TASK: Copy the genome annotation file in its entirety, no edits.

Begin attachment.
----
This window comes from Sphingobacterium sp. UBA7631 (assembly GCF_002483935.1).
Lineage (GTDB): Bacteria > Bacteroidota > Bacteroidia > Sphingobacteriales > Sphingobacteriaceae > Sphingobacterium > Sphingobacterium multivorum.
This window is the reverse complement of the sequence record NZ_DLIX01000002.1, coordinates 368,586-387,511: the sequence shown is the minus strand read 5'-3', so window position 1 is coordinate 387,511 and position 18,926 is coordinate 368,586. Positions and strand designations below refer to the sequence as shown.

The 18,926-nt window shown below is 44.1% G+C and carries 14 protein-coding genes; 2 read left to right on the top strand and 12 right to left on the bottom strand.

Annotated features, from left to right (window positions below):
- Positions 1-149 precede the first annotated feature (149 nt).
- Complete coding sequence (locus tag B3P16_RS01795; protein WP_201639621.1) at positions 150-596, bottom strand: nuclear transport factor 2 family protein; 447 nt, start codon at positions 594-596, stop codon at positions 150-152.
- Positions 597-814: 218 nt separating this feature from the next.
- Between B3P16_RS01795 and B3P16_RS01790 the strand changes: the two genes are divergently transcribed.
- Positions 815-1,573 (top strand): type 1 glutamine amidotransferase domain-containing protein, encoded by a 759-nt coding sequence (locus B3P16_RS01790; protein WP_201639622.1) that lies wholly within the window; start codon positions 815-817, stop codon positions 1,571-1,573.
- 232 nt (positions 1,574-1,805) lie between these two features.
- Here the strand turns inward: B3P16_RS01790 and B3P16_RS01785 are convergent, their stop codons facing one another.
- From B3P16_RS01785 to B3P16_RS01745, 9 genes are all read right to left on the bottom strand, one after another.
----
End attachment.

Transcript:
This window comes from Sphingobacterium sp. UBA7631 (assembly GCF_002483935.1).
Lineage (GTDB): Bacteria > Bacteroidota > Bacteroidia > Sphingobacteriales > Sphingobacteriaceae > Sphingobacterium > Sphingobacterium multivorum.
This window is the reverse complement of the sequence record NZ_DLIX01000002.1, coordinates 368,586-387,511: the sequence shown is the minus strand read 5'-3', so window position 1 is coordinate 387,511 and position 18,926 is coordinate 368,586. Positions and strand designations below refer to the sequence as shown.

The 18,926-nt window shown below is 44.1% G+C and carries 14 protein-coding genes; 2 read left to right on the top strand and 12 right to left on the bottom strand.

Annotated features, from left to right (window positions below):
- Positions 1-149 precede the first annotated feature (149 nt).
- Complete coding sequence (locus tag B3P16_RS01795; protein WP_201639621.1) at positions 150-596, bottom strand: nuclear transport factor 2 family protein; 447 nt, start codon at positions 594-596, stop codon at positions 150-152.
- Positions 597-814: 218 nt separating this feature from the next.
- Between B3P16_RS01795 and B3P16_RS01790 the strand changes: the two genes are divergently transcribed.
- Positions 815-1,573 (top strand): type 1 glutamine amidotransferase domain-containing protein, encoded by a 759-nt coding sequence (locus B3P16_RS01790; protein WP_201639622.1) that lies wholly within the window; start codon positions 815-817, stop codon positions 1,571-1,573.
- 232 nt (positions 1,574-1,805) lie between these two features.
- Here the strand turns inward: B3P16_RS01790 and B3P16_RS01785 are convergent, their stop codons facing one another.
- From B3P16_RS01785 to B3P16_RS01745, 9 genes are all read right to left on the bottom strand, one after another.